Girls in Trouble (indie-folk songs about the complicated lives of Biblical women) began as Alicia Jo Rabins’ Masters’ thesis in Jewish Women’s and Gender Studies at the Jewish Theological Seminary. She received her degree in 2007 and has since released three Girls in Trouble albums. All of the songs on those albums are based on stories of women from Jewish texts. Alicia attempts to focus on the ways in which their complicated lives reflect our own (the songs are intended for an older audience; teens to adults).
For years, Alicia has been traveling around performing these songs and teaching about the stories behind them. Now, with a grant from The Covenant Foundation, Alicia has developed ten in-depth units of study, which are available for download, here. We chatted with Alicia to learn a little more about her newest venture, why this curriculum is definitely not just for women, and how educators can access and use this material with even the youngest learners.
Covenant Foundation: What was the impetus for the development of this curriculum?
AJR: The curriculum grew out of the fact that educators repeatedly came to me, performance after performance, year after year, asking for materials that would allow them to use my Girls in Trouble songs in the classroom.
CFN: Which female biblical figures are included in the curriculum?
AJR: The complete curriculum will include ten digital units, each focused on one character and song: Miriam and Ruth are already launched (downloadable on our site.)
Hannah and Sarah will be launched before Rosh Hashanah. Judith, Eve, Lilith, Bat Yiftach, Rachel/Leah, and Tamar will be launched in late 2016-early 2017.
CFN: What does each study guide include?
AJR: The study guides are chock-full of information! Teachers are encouraged to pick and choose from the large amount of material in each one.
Here’s what the teacher’s guide includes:
- Source texts in Hebrew and English
- Midrashim in Hebrew and English
- Lyrics of the Girls in Trouble song, with footnotes explaining my interpretations
- Visual art about the character
- Poetry and other artistic interpretations
- Questions for discussion
- Creative prompts for students to make their own midrashim
- Extensive notes throughout providing context and insight into the sources.
Units are published in digital form, downloadable as a zip file from the Girls in Trouble website. Each zip includes a teacher’s guide with all of the above, a student copy with sources for printing, a PowerPoint of visual art, and an mp3 of the Girls in Trouble song.
CFN: How might these study guides be adapted for younger learners?
AJR: Great question. So much depends on the culture of the institution and classroom, and the particular interests of the teacher. (And since I wanted to create material which resonates strongly with the complexity and concerns of teens and up, some of the source texts themselves are simply too adult for very young learners.)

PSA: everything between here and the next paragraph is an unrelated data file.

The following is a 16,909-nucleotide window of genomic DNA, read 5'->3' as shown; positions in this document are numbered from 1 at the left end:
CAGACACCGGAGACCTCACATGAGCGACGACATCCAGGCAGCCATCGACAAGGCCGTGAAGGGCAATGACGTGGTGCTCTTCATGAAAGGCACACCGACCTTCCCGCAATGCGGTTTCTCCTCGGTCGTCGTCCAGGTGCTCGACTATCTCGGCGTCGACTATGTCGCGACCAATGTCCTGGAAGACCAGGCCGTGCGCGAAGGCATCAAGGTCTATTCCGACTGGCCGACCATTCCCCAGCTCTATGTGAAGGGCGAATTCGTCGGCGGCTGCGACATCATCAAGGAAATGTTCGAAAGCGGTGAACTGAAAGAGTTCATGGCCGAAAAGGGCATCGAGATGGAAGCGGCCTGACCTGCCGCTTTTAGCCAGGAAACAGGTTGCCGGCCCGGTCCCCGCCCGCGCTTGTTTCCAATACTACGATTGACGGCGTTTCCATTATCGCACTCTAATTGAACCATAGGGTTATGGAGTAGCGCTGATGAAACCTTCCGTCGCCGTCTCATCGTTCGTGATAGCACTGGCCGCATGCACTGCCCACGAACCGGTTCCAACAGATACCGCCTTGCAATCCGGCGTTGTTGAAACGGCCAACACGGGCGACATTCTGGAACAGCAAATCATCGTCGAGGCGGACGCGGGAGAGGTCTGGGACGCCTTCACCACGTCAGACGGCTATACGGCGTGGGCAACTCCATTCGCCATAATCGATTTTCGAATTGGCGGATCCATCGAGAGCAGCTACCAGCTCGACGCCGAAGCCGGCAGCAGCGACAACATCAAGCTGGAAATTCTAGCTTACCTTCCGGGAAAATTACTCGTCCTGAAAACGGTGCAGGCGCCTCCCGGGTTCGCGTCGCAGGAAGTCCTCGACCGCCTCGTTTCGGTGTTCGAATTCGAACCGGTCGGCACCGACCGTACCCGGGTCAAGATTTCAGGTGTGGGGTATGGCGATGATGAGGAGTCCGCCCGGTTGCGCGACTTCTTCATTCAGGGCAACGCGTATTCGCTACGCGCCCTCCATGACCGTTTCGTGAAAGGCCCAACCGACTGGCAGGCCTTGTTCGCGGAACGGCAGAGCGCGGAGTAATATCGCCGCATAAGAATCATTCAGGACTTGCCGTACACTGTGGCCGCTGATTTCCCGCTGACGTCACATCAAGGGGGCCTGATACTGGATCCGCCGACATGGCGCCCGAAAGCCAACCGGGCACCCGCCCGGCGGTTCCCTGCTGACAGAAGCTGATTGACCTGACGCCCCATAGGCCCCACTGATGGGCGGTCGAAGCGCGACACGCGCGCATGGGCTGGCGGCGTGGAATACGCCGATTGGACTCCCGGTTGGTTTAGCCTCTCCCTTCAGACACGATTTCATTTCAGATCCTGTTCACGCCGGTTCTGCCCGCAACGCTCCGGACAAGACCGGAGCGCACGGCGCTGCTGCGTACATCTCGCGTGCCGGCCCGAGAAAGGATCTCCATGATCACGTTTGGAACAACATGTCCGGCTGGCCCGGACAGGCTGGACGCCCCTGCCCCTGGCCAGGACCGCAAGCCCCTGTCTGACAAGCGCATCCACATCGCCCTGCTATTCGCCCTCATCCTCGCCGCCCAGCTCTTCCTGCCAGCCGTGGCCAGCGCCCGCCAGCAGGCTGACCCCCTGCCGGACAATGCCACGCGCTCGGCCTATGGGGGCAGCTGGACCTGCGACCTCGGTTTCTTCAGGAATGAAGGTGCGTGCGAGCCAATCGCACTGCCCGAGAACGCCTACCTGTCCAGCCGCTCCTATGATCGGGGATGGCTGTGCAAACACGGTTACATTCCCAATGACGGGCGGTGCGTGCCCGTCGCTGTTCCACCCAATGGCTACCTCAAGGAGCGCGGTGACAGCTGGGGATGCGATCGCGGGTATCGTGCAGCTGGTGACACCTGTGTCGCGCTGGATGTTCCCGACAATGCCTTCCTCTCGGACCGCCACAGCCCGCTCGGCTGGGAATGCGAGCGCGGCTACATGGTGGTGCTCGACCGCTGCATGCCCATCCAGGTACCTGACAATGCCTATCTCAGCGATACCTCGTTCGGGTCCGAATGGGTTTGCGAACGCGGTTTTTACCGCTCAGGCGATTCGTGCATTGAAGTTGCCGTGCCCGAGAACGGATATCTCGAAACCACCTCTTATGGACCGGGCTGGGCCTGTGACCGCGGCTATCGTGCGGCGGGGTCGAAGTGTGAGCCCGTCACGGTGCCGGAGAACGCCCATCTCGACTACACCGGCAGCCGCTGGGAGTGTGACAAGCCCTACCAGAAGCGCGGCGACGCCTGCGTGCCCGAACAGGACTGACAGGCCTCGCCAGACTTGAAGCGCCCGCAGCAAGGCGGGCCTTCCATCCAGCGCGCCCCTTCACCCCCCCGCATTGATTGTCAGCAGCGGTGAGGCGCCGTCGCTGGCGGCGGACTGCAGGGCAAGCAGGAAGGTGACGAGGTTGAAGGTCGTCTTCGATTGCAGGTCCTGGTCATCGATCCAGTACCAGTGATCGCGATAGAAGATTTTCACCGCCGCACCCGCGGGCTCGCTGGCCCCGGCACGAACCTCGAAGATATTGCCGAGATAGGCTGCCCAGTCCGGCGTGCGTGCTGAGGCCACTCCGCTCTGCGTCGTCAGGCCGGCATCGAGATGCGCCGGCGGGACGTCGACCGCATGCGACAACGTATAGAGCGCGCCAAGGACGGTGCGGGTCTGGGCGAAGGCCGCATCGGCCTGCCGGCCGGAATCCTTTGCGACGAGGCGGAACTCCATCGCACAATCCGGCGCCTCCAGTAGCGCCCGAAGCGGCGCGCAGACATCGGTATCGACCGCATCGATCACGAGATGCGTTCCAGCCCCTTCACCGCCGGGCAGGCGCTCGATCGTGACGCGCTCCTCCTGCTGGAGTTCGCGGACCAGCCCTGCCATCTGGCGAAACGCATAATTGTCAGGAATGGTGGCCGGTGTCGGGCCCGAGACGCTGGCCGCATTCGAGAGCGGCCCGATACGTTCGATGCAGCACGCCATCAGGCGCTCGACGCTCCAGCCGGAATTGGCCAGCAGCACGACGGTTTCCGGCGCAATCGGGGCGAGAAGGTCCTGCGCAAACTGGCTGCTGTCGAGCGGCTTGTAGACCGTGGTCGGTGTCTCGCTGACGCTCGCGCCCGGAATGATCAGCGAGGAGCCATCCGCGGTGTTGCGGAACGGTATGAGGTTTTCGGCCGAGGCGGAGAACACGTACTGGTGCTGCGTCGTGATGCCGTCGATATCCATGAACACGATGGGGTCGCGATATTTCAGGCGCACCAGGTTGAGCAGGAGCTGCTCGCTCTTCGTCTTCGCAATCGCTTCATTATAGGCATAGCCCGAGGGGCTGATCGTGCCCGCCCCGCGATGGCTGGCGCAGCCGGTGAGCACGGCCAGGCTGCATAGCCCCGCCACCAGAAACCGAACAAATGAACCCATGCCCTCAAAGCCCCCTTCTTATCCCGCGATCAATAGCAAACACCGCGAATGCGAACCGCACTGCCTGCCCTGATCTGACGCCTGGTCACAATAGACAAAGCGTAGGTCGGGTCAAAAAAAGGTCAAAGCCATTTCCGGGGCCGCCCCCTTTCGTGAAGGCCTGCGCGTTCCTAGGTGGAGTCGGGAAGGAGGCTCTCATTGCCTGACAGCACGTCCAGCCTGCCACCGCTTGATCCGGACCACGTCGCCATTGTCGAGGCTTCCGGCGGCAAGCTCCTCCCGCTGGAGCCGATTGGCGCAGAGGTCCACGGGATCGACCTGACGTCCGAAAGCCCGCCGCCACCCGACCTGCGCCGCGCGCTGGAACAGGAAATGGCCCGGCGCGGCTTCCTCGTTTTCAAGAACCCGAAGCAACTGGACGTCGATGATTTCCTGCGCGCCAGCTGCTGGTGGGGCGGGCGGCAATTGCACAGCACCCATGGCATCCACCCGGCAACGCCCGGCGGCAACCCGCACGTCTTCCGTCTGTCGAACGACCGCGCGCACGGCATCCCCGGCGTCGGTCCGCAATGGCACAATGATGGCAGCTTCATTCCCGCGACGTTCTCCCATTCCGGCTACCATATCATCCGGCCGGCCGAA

Still, many of the units can certainly work. So, two items of advice:
First, select a unit with an age-appropriate source text. Teachers of learners younger than 13 will probably want to steer clear of Tamar (R-rated); Judith and Lilith (violent); and bat Yiftach and Sarah (disturbing). Rachel and Leah, Eve, Miriam, Hannah and Ruth could all work.
Secondly, each unit contains a huge amount of resources – probably too much for any one class, even adults. Educators are invited to pick and choose from the sources presented. So, for younger learners, just select one or two sources. You may find that midrash is too complex but the source text and song will spark discussion, or you may want to study a story with students, show and discuss visual art about the story, and then put out art supplies and have students create their own visual midrashim.
Third: if you just want the source text and the song with lyrics, the Jewish Women’s Archive has a free, stripped-down version of the Girls in Trouble Curriculum, which could be a great place to start.
Finally, the Girls in Trouble website is also a great educational resource for all ages because it’s got the lyrics and streaming audio for every single Girls in Trouble song, as well as notes on who the songs are about. So teachers of all ages can use it as an educational tool in whatever way works for them!
CFN: What else would you like to share with educators about this exciting new project?
AJR: In addition to classroom use, I hope individuals will also use these units as self-study guides and for learning together in informal small groups (like Rosh Chodesh or a women’s group). The “teacher’s” version works just as well as self-study material; it’s full of notes and does not assume a lot of background knowledge.
People often ask if this curriculum is for women only. The answer is no! I’ve had powerful experiences teaching to groups of all women and that’s certainly a wonderful way to use it, but these stories belong to all of us and men are very much welcome in this conversation.
Finally, there’s a Gallery of Biblical Women on the Girls in Trouble website where people can upload their own artistic interpretations of women in Torah and contribute to the conversation – please join me in this ongoing project!
Interview conducted and condensed by Adina Kay-Gross